After my mother died, I discovered some random photos tucked away in her desk. A small packet of memories carefully wrapped in an envelope worn soft from frequent use, with a little bit of cardboard to keep them flat, they were photographs of my late stepfather’s family. Gerhard kept them handy in case anyone thought to ask him about his relatives. Even now, all these years later, I can recall his long elegant fingers … gnarled from years of hard work … sorting through them like rosary beads. He had emigrated from Germany as a teenager after the second world war, leaving behind the remains of his family. I suppose the photos are of his younger brothers and sisters, a visual record of the life they lived in post-war Germany. But the photos could equally be those he brought with him when he left. They could be of his parents, grandparents, aunts and uncles lost to the war and remembered only faintly.  I have no way of knowing. The narrative of the images died with him.

In one of the photos, his family have gathered to make a visual record of some special day. They stand arm in arm, sending happy greetings to those that can’t be there to share in the occasion. Ever vigilant, mothers and aunts and grandmothers have kept the children looking starched and tidy. There is also a lovely image of a grandfather with a very small blond cherub, and another of the same cherub with her mother … although the image might well be of an unrelated blond toddler from an entirely different event. Certainly, there are photos from other times and places, saved to bring back memories and to share with absent friends and family. There are starchy aunts, happy newlyweds, lovely brides, darling babies, and young men in stiff collars. They are all blond and carry themselves with distinction … except perhaps the babies. And sadly, I have no idea who any of them are.

The photographs serve as a poignant reminder of how bereft he must have felt, living so far from his homeland. Granted he had led a rich life here, but his roots and his family history were always at a distance. His memory is most likely better kept by his family in Germany than those of us who knew him here, because he has always been a part of his German family’s narrative. He is one of their own. Whereas here, he was known to us as my mother’s second husband. And while we loved him, and he was a happy part of our family, his history was written in a foreign language.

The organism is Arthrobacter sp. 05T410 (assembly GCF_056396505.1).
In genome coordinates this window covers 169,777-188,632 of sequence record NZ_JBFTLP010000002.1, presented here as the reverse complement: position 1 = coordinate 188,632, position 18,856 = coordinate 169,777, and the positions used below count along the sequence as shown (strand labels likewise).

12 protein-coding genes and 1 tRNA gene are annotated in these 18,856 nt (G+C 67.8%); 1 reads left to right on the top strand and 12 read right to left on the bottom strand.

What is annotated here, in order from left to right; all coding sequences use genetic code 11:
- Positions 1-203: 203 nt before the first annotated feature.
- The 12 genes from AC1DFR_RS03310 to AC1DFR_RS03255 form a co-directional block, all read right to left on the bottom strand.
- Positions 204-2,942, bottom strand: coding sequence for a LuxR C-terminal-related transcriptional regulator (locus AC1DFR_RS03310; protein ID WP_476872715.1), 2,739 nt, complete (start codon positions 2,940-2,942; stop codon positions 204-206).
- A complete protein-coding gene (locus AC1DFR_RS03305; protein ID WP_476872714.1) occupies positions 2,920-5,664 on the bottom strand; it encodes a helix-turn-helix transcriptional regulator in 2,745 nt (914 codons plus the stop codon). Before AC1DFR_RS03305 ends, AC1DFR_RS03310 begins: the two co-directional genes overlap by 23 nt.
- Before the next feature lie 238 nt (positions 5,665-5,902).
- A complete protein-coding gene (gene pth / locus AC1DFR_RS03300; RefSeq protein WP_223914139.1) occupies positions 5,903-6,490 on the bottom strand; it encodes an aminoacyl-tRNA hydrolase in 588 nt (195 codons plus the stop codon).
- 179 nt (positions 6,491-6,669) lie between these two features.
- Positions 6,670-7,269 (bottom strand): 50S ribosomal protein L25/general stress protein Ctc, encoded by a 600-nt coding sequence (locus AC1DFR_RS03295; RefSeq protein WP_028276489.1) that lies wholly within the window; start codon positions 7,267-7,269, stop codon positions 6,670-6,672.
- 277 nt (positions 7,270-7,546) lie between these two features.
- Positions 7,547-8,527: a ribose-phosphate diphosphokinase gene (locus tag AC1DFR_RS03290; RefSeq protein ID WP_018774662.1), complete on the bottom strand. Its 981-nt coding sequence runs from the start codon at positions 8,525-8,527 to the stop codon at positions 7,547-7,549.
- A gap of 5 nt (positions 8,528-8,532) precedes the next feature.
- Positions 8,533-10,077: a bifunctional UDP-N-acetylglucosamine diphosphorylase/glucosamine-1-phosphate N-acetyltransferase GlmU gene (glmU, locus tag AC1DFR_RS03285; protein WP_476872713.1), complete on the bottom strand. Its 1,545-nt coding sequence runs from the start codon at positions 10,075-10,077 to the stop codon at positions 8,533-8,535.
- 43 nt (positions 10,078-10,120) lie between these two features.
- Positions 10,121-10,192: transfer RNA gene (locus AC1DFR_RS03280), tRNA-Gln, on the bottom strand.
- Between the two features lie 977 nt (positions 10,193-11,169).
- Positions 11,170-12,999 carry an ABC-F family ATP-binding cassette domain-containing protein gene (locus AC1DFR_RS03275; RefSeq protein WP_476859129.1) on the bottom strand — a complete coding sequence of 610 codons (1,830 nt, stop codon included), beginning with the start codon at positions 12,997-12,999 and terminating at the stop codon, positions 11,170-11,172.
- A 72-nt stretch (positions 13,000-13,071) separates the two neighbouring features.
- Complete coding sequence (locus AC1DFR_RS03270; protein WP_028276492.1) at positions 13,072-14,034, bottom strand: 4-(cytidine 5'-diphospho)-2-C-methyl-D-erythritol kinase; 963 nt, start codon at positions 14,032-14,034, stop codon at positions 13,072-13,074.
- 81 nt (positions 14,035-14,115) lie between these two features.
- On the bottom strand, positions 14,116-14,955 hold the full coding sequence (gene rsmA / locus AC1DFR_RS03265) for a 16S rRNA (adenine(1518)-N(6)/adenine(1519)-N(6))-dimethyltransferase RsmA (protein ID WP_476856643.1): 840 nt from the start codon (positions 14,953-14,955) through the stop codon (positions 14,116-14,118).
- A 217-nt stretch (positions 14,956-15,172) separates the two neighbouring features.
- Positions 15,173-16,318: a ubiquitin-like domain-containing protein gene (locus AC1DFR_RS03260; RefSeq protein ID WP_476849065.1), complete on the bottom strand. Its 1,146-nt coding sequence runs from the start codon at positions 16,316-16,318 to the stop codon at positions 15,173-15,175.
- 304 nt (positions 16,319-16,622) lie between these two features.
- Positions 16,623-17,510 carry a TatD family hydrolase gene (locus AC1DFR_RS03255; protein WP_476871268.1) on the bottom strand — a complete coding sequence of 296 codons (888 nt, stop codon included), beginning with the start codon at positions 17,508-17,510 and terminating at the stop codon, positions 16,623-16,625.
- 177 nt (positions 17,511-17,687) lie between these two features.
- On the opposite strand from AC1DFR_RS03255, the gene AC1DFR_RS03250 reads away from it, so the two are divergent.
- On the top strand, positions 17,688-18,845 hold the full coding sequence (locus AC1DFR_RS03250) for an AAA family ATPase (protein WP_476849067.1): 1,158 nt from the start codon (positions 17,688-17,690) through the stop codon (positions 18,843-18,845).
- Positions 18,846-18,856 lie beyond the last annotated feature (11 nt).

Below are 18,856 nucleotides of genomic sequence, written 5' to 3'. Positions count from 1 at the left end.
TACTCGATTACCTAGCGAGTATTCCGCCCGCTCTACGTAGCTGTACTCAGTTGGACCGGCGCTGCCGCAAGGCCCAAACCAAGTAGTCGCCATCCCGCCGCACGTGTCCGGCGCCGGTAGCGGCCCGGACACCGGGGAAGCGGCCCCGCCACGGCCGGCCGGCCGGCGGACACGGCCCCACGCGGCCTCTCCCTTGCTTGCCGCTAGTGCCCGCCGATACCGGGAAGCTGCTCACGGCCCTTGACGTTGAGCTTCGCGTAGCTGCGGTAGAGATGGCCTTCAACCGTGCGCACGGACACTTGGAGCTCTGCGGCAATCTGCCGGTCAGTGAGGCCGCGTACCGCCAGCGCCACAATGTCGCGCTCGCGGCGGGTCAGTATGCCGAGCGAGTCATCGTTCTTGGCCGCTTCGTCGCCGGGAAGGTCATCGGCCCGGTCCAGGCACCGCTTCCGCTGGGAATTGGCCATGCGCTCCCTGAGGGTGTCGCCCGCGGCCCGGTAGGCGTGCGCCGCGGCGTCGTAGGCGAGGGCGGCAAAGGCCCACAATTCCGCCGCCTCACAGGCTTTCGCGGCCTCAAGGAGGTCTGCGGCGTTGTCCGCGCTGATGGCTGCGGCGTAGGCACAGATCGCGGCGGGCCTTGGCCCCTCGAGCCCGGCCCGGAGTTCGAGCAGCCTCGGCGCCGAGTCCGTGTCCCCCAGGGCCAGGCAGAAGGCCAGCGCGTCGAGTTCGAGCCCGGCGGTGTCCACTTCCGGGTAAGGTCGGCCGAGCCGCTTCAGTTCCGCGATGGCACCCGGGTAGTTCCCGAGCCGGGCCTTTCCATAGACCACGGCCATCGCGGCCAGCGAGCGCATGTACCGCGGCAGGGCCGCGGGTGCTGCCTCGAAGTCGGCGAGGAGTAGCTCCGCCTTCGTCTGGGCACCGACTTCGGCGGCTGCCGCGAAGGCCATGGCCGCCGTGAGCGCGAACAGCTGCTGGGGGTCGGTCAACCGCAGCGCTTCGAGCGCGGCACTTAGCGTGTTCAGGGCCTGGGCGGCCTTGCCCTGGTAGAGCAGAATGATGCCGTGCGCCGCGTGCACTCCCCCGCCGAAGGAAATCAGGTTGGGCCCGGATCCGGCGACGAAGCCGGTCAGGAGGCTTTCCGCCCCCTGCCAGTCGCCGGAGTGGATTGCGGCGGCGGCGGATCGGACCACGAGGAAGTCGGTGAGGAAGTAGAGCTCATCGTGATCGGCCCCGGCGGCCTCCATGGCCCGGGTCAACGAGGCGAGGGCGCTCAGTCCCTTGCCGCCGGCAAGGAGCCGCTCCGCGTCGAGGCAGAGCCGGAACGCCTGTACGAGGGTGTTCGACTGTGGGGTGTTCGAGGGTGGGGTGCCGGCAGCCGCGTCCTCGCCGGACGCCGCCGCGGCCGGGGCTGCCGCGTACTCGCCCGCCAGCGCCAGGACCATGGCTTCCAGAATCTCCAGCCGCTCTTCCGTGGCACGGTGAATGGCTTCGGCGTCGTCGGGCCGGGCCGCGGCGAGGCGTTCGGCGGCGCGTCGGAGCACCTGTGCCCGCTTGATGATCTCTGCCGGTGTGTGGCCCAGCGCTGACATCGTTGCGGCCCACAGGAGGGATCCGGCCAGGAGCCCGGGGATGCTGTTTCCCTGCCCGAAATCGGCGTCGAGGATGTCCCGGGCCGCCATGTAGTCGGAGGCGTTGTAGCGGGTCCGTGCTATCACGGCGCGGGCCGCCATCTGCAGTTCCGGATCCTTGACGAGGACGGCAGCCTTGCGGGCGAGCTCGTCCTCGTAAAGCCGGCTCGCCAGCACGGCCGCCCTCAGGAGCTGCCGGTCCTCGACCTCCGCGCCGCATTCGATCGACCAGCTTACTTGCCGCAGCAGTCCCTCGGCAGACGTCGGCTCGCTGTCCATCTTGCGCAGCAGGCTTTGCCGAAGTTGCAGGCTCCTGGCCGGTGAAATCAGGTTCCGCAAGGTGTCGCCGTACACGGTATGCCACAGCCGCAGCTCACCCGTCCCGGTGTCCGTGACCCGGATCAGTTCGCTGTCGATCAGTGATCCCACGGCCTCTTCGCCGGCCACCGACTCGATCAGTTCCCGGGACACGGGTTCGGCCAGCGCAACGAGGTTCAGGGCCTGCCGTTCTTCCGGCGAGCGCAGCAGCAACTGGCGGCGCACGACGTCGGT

And now, just like Gerhard seventy years ago, millions of refugees are leaving their homeland behind and will, of necessity replace their family with photographs and letters. It might be their phones and their computers that keep them connected, but just like Gerhard, in the end they too will be added to the bereaved, buried by distance from their pasts. They too will learn to live in a foreign language with static images of their past to keep them company.

Certainly, in this day and age the ability to share our lives using photographs and videos is beyond our capacity to comprehend. However, our memories are constructed of more than visual images. A fuzzy black and white image from Gerhard’s envelope of memories tells me nothing I need to know. Who are the people standing together? What are their names?  Why are they gathered together? Where are they? When was the picture taken? Let’s face it, all those images saved to record our lives are meaningless without the stories to go with them. There are not enough hours in the day to narrate all we record, and yet we persist.

We like to keep photographs of special times so as to be able to go back and re-live the day. And admittedly there is an urge to share happy times and important events with others. But once shared, all those images become deadweight … a concrete block of riches tied to our ankles. We keep the old albums and family photos to pass on to the next generation. However, unless the narrative has also been passed on, the images become ghosts, and the albums tombstones in a family plot where none come to pay their respects.

The latest of my mixed media works (above) is a reflection on the fate of these photographic ghosts. Here I have re-configured Gerhard’s family pictures. They have all been replicated and are shown here decomposing into the past, guarded by sentinels … the elderly aunts and cousins now themselves unremembered … enlisted to keep the family history alive. Bloodlines trace random patterns, but can draw no life from the composted imagery. Ironically in this imagined graveyard of photographs, traces of Gerhard’s family remain alive because I have used them to express how we feel when faced with someone else’s treasure trove of imagery. We know the photos were important to them, but the images are meaningless to those of us left behind to receive them. However, working with these images has resulted in Gerhard’s memories becoming braided into mine. But my story of him has nothing to do with his past, and everything to do with how little I really knew of his memories.


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